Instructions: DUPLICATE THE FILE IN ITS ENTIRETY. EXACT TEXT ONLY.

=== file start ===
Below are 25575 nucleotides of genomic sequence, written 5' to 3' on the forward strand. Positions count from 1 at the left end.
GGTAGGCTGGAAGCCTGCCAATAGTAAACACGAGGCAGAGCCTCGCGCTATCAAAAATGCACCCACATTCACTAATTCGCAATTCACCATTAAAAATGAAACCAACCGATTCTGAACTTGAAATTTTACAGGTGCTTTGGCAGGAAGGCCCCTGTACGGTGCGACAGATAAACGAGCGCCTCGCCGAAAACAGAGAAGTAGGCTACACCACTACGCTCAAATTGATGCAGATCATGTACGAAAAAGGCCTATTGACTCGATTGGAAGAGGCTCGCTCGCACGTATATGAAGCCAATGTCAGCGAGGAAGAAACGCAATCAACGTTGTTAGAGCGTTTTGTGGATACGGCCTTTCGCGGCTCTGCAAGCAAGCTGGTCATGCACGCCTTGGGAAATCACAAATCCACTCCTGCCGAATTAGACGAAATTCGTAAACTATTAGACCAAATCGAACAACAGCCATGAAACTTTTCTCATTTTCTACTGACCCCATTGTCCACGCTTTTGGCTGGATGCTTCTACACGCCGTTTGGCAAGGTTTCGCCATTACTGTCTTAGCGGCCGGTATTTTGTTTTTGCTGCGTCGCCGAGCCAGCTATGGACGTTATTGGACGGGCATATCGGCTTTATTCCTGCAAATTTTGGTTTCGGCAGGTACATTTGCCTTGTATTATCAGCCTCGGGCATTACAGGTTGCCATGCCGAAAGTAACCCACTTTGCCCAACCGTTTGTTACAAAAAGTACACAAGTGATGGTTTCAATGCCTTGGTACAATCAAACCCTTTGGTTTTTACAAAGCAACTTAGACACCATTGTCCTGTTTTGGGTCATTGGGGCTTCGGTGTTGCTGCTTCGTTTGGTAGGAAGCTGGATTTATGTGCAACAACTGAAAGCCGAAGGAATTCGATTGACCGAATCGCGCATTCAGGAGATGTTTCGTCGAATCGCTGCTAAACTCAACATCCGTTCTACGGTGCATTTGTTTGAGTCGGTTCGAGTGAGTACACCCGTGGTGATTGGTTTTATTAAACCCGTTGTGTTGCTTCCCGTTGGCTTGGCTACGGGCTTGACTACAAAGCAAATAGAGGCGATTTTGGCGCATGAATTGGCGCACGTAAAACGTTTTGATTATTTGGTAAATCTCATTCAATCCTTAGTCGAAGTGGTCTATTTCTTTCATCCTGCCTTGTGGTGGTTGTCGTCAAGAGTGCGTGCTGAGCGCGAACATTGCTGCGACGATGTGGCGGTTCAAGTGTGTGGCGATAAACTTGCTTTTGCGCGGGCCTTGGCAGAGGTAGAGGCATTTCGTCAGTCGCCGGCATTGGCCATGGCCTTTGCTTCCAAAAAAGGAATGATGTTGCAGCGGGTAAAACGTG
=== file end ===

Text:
Below are 25575 nucleotides of genomic sequence, written 5' to 3' on the forward strand. Positions count from 1 at the left end.
GGTAGGCTGGAAGCCTGCCAATAGTAAACACGAGGCAGAGCCTCGCGCTATCAAAAATGCACCCACATTCACTAATTCGCAATTCACCATTAAAAATGAAACCAACCGATTCTGAACTTGAAATTTTACAGGTGCTTTGGCAGGAAGGCCCCTGTACGGTGCGACAGATAAACGAGCGCCTCGCCGAAAACAGAGAAGTAGGCTACACCACTACGCTCAAATTGATGCAGATCATGTACGAAAAAGGCCTATTGACTCGATTGGAAGAGGCTCGCTCGCACGTATATGAAGCCAATGTCAGCGAGGAAGAAACGCAATCAACGTTGTTAGAGCGTTTTGTGGATACGGCCTTTCGCGGCTCTGCAAGCAAGCTGGTCATGCACGCCTTGGGAAATCACAAATCCACTCCTGCCGAATTAGACGAAATTCGTAAACTATTAGACCAAATCGAACAACAGCCATGAAACTTTTCTCATTTTCTACTGACCCCATTGTCCACGCTTTTGGCTGGATGCTTCTACACGCCGTTTGGCAAGGTTTCGCCATTACTGTCTTAGCGGCCGGTATTTTGTTTTTGCTGCGTCGCCGAGCCAGCTATGGACGTTATTGGACGGGCATATCGGCTTTATTCCTGCAAATTTTGGTTTCGGCAGGTACATTTGCCTTGTATTATCAGCCTCGGGCATTACAGGTTGCCATGCCGAAAGTAACCCACTTTGCCCAACCGTTTGTTACAAAAAGTACACAAGTGATGGTTTCAATGCCTTGGTACAATCAAACCCTTTGGTTTTTACAAAGCAACTTAGACACCATTGTCCTGTTTTGGGTCATTGGGGCTTCGGTGTTGCTGCTTCGTTTGGTAGGAAGCTGGATTTATGTGCAACAACTGAAAGCCGAAGGAATTCGATTGACCGAATCGCGCATTCAGGAGATGTTTCGTCGAATCGCTGCTAAACTCAACATCCGTTCTACGGTGCATTTGTTTGAGTCGGTTCGAGTGAGTACACCCGTGGTGATTGGTTTTATTAAACCCGTTGTGTTGCTTCCCGTTGGCTTGGCTACGGGCTTGACTACAAAGCAAATAGAGGCGATTTTGGCGCATGAATTGGCGCACGTAAAACGTTTTGATTATTTGGTAAATCTCATTCAATCCTTAGTCGAAGTGGTCTATTTCTTTCATCCTGCCTTGTGGTGGTTGTCGTCAAGAGTGCGTGCTGAGCGCGAACATTGCTGCGACGATGTGGCGGTTCAAGTGTGTGGCGATAAACTTGCTTTTGCGCGGGCCTTGGCAGAGGTAGAGGCATTTCGTCAGTCGCCGGCATTGGCCATGGCCTTTGCTTCCAAAAAAGGAATGATGTTGCAGCGGGTAAAACGTG